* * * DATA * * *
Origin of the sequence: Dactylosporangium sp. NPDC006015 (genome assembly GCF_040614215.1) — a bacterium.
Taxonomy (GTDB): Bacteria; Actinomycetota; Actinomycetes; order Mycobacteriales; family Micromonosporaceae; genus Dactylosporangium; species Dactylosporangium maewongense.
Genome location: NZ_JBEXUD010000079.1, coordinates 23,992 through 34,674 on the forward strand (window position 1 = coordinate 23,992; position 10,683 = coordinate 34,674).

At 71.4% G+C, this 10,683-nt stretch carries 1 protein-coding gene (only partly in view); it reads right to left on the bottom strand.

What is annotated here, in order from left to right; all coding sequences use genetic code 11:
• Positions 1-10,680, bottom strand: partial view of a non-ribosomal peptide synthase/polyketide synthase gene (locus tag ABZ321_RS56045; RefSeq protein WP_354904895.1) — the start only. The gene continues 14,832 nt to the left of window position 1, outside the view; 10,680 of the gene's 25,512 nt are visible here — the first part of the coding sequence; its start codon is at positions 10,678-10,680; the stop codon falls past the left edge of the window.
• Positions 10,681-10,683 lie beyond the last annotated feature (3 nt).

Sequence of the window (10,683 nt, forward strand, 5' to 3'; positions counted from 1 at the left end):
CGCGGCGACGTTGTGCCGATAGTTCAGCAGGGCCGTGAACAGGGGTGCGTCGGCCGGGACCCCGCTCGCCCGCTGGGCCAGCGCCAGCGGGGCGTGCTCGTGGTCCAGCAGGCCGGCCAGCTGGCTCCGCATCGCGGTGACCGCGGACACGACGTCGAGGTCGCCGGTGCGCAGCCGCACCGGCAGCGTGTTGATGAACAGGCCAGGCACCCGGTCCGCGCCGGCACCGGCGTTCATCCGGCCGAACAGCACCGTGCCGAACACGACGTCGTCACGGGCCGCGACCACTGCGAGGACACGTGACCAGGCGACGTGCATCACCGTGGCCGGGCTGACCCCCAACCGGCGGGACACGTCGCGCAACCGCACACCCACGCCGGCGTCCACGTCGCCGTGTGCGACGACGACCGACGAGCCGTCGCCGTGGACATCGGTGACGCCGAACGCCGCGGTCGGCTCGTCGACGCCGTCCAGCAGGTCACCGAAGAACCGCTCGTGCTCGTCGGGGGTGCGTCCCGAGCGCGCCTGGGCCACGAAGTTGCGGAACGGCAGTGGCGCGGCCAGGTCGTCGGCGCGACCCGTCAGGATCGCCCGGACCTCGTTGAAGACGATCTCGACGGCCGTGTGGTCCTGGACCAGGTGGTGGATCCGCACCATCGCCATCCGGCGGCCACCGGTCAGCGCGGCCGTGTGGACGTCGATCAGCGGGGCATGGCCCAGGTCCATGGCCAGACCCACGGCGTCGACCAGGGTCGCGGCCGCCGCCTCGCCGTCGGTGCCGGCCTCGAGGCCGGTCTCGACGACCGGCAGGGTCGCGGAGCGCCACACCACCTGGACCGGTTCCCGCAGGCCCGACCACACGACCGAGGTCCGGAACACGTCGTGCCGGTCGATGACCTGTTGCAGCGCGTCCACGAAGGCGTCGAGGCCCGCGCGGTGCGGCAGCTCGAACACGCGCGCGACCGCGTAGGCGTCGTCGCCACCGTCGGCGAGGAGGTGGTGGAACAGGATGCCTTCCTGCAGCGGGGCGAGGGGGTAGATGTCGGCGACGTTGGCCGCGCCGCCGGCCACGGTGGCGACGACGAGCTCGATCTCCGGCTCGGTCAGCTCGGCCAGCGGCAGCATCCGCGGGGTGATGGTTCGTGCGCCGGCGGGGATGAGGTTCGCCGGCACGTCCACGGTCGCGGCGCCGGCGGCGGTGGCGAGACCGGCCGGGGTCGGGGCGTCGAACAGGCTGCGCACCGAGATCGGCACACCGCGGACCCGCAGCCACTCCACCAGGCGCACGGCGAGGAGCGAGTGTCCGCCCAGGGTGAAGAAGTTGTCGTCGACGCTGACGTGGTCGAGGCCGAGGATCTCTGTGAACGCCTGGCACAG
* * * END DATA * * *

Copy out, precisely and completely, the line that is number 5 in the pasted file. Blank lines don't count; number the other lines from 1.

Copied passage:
What is annotated here, in order from left to right; all coding sequences use genetic code 11: